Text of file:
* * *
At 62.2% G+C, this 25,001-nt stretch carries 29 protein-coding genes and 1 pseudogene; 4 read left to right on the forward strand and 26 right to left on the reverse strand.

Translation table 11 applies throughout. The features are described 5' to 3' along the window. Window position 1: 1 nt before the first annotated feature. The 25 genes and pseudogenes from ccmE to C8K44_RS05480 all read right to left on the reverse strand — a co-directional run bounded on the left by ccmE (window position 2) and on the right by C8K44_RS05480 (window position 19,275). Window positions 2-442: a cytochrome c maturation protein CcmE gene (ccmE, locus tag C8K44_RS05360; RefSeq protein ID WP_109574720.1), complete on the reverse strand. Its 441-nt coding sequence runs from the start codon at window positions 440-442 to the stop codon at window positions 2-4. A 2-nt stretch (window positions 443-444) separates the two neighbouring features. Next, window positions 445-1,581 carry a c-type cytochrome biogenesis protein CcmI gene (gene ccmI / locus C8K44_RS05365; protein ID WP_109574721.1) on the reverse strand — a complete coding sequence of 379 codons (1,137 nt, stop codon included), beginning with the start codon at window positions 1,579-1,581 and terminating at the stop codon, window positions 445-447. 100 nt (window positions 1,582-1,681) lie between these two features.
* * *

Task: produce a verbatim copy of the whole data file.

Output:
At 62.2% G+C, this 25,001-nt stretch carries 29 protein-coding genes and 1 pseudogene; 4 read left to right on the forward strand and 26 right to left on the reverse strand.

Translation table 11 applies throughout. The features are described 5' to 3' along the window. Window position 1: 1 nt before the first annotated feature. The 25 genes and pseudogenes from ccmE to C8K44_RS05480 all read right to left on the reverse strand — a co-directional run bounded on the left by ccmE (window position 2) and on the right by C8K44_RS05480 (window position 19,275). Window positions 2-442: a cytochrome c maturation protein CcmE gene (ccmE, locus tag C8K44_RS05360; RefSeq protein ID WP_109574720.1), complete on the reverse strand. Its 441-nt coding sequence runs from the start codon at window positions 440-442 to the stop codon at window positions 2-4. A 2-nt stretch (window positions 443-444) separates the two neighbouring features. Next, window positions 445-1,581 carry a c-type cytochrome biogenesis protein CcmI gene (gene ccmI / locus C8K44_RS05365; protein ID WP_109574721.1) on the reverse strand — a complete coding sequence of 379 codons (1,137 nt, stop codon included), beginning with the start codon at window positions 1,579-1,581 and terminating at the stop codon, window positions 445-447. 100 nt (window positions 1,582-1,681) lie between these two features.